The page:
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22. Be one, if you will, in young companies, and bear your part like others in the social festivity of youth ; nay, trust them with your innocent frolics, but keep your serious matters to yourself; and if you must at any time make them known, let it be some tried friend of great experience; and that nothing may tempt him to become your rival, let that friend be in a different walk of life from yourself.

Were I to hear a man making strong protestations, and swearing to the truth of a thing, that is in itself probable, and very likely to be, I should doubt his veracity; for when he takes such pains to make me believe it, it cannot be with a good design.

23. There is a certain easiness or false modesty in most young people, that either makes them unwilling, or ashamed to refuse any thing that is asked of them. There is also an unguarded openness about them that makes them the ready prey of the artful and designing. They are easily led away by the feigned friendships of a knave or a fool, and too rashly place a confidence in them, that terminates in their loss, and frequently in their ruin. Beware, therefore, as I said before, of these proffered friendships; repay them with compliments, but not with. confidence. Never let your vanity make you suppose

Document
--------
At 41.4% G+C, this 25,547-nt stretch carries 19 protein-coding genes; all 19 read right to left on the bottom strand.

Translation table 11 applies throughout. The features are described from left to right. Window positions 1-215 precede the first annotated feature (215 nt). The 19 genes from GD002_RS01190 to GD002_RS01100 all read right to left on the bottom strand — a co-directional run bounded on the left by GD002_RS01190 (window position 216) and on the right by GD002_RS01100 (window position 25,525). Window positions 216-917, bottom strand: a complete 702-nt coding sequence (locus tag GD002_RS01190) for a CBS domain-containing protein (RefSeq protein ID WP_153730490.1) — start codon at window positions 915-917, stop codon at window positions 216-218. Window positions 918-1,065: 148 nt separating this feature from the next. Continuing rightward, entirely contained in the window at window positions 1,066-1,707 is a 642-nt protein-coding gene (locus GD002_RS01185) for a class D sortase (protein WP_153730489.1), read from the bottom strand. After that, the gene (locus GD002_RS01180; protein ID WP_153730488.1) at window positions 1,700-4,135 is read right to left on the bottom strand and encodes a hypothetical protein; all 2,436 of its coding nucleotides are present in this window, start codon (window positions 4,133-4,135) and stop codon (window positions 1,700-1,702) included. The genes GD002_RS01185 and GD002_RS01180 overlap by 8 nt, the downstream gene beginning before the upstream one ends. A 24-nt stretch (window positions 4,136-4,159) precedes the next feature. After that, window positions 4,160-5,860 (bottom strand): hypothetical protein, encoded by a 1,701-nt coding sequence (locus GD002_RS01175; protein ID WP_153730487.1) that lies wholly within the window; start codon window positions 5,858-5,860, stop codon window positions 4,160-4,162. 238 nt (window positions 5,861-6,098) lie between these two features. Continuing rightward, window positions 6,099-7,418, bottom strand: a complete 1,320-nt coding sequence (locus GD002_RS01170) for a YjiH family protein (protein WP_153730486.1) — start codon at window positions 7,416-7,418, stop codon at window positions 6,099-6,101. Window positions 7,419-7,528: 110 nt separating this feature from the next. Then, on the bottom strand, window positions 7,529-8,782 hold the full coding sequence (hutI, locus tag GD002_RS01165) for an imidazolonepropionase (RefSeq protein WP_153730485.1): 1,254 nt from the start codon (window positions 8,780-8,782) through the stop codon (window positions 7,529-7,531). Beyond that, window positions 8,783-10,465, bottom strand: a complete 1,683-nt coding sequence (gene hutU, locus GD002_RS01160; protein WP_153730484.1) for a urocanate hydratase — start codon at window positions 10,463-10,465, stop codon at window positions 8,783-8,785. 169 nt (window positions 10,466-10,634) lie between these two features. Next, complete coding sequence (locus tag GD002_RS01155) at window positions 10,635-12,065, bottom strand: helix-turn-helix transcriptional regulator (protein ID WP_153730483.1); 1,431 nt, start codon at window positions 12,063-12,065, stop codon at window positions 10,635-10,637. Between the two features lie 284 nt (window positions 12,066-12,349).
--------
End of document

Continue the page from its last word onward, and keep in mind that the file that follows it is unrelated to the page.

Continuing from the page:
that

people become your friends upon a slight acquaintance; for good of fices must be shewn on both sides to create a friendship: it will not thrive, unless its love be mútual; and it requires time to ripen it.

24. There is still among young people another kind of friendship merely nominal, warm indeed for the time, but fortunately of no long continuance. This friendship takes its rise from their pursuing the same course of riot and debauchery; their purses are open to each other, they tell one another all they know, they embark in the same quarrels, and stand by each other on all occasions. I should rather call this a confederacy against good morals and good manners, and think it deserves the severest lash of the law; but they have the impudence to call' it friendship. llowever, it is often as suddenly dissolved as it is hastily contracted; some accident disperses them, and they presently forget each other, except it is to betray and laugh at their own egregious folly.

In short the sum of the whole is, to make a wide difference between companions and friends; for a very agreeable companion has often proved a very dangerous friend.

Choice of Company.
TIE next thing to the choice of friends is the choice of

company.
Endeavour as much as you can, to keep good company,

and

T